23 June 2011

What to teach and when to say enough

While scrolling through my RSS this morning, I came across this article by Steven Bell. In it, Steven suggests that academic librarians welcome the opportunity to include financial literacy in our teaching. His argument is compelling and I applaud the idea that financial literacy is "the ultimate information challenge, and the consequences of the decisions can be life altering." Absolutely. Admittedly, I am still dealing with some poor decisions from college and directly after. I would love to help students learn to make sound decisions about the wide variety of financial information that is out there.

This topic converges with two things that are at the forefront of my mind: professional development and sustainability of information literacy programs.

The Teaching Librarians at Champlain are reading Char Booth's book "Reflective Teaching, Effective Learning" for our summer book (we read something together each summer). In the beginning of the book, Char talks about academic librarians' underpreparedness for a huge part of our jobs--teaching. If we are to take up Steven's call, how are we going to prepare ourselves for that teaching? Is this an opportunity to bring a new type of sponsor to ALA or ACRL? Will we see the likes of Citibank or TD Banknorth offering us bags and mugs with sessions about financial literacy? Or, are we going to take it upon ourselves to learn how to teach this vital literacy. As echoed earlier, financial decisions have lasting impact. Are we prepared to teach those skills, that literacy? Some of us might say yes because we are experts at evaluating and THAT is what they would share with students. Bravo, I say. But there is a lot wrapped up in taking something like this on. Do you have the time and the resources to prepare yourself and the other librarians to do this teaching? Do you know how to prepare yourself for it? I would urge us to think about this call as an opportunity for collaborations and new kind of professional development. It has potential to be wonderfully fruitful! But I don't think we should jump into teaching financial literacy without some help and training on our end too.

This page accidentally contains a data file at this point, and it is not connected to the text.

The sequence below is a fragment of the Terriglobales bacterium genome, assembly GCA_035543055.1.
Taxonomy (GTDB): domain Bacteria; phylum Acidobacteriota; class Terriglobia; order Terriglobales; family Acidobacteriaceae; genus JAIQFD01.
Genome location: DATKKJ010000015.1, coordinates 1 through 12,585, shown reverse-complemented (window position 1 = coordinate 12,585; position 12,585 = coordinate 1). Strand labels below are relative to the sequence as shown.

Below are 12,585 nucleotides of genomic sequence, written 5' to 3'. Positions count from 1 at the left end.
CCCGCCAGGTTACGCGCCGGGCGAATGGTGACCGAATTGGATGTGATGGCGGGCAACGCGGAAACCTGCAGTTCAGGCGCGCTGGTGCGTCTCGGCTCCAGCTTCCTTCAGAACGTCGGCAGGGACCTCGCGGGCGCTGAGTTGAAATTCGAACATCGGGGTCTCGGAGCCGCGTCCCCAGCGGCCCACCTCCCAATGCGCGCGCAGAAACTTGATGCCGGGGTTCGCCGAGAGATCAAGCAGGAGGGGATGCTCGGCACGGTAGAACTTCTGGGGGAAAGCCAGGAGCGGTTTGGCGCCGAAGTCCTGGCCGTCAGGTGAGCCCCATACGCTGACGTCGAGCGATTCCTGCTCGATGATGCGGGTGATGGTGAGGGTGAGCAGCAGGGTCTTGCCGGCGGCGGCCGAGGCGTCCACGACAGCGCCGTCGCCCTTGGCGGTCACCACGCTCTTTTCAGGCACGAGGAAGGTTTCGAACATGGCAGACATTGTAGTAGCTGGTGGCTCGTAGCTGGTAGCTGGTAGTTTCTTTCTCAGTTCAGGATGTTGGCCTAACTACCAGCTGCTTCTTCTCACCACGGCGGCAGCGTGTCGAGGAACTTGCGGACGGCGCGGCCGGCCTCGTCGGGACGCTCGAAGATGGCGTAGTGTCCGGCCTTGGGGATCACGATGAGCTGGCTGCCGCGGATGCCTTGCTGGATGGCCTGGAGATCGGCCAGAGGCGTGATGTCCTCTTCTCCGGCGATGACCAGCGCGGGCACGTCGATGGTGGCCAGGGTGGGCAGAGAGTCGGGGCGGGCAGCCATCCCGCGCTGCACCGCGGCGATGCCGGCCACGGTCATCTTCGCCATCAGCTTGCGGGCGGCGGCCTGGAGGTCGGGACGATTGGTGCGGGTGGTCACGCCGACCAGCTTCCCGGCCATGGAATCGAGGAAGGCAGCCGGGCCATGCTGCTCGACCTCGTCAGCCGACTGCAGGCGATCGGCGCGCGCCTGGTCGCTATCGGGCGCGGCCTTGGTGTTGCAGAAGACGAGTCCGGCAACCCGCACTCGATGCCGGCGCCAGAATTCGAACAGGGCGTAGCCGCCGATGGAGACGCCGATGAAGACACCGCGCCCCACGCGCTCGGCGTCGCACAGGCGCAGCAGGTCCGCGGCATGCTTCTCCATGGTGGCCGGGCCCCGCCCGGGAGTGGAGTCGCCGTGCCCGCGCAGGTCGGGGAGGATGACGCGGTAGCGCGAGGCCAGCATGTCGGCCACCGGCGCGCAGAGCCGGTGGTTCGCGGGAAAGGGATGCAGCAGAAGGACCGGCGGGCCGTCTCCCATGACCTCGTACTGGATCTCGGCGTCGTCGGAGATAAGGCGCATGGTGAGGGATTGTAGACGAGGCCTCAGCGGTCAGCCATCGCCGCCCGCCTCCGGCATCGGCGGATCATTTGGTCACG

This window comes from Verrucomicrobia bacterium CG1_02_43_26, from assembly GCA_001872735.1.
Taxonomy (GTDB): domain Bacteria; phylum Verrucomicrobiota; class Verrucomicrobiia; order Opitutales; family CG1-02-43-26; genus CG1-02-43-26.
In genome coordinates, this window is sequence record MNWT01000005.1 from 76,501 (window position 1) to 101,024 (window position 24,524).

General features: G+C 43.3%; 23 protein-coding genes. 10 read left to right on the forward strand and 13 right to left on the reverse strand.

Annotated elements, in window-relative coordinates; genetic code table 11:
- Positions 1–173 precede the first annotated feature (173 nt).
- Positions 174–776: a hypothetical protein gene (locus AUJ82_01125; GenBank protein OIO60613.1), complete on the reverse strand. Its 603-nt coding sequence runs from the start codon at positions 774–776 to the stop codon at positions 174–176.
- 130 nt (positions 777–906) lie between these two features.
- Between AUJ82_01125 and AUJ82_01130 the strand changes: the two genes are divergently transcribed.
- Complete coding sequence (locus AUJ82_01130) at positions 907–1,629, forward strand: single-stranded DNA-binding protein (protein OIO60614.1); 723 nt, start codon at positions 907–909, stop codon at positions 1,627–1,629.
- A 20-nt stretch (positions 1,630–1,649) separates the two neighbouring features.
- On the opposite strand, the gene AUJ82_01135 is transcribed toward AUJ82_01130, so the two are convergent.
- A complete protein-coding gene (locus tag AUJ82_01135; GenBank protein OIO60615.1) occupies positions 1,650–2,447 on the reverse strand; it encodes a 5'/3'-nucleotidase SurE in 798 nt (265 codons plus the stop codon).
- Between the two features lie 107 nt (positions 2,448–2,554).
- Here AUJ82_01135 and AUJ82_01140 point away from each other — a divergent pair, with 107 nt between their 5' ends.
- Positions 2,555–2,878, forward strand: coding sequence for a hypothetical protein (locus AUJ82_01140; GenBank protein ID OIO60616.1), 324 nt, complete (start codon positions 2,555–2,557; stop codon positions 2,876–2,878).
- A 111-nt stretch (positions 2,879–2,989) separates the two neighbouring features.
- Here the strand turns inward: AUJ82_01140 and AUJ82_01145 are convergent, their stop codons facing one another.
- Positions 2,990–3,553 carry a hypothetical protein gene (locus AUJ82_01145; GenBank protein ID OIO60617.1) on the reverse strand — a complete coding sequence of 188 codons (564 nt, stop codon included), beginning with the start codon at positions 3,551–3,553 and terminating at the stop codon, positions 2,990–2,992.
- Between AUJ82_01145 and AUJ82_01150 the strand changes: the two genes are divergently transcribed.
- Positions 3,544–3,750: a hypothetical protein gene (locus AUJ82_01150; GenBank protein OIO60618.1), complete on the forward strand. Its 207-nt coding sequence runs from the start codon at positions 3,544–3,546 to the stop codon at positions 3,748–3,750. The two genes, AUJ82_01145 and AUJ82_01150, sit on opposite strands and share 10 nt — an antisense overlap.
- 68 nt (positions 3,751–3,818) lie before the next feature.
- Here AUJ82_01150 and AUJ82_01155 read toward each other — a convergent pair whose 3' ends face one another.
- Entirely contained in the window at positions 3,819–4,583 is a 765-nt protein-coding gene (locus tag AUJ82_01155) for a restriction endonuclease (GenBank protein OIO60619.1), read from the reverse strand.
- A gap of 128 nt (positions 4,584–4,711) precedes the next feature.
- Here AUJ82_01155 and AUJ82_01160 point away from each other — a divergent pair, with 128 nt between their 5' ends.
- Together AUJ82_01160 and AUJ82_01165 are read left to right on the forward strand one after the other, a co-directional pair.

On to my second point: sustainability. We have had a number of visitors at Champlain lately. Some amazing librarians from Keene State came to talk about embedded information literacy. We then had the incredible Megan Oakleaf on campus to talk about the same and the value of academic libraries. As usual, I came away from these experiences with a long wish list. A list of ideas for our program, for the Teaching Librarians, for our faculty, for our students. As I sat in my office looking at these ideas, something truly eye opening dawned on me: it will never be enough. You could give me my own course to teach on IL (and I don't mean library skills...I mean, what I am calling, "real deal" IL). You could give me multiple visits to classes. You could give me a lecture series, student ambassadors, a marketing campaign, faculty toolkits, mentorships....give it all to me. And I will still want more. I will still think of things that I think we should think about with students. It will never be enough.

Are you laughing at me? Some of the more experienced librarians or managers might be because I imagine everyone comes to this realization at some point. I don't say this to deter you or myself from consistently reviewing our program, session content, or delivery strategies. Not at all. I say it to remind myself that some things will make it from my notebook to the design session and all the way to the classroom and even to assessment. And somethings won't. And that's ok. Financial literacy would be a terrific thing to add into my sessions. But where we are at Champlain, for something to come into a session, something has to come out, at least until we find a way into more sessions. And even then, it is never enough.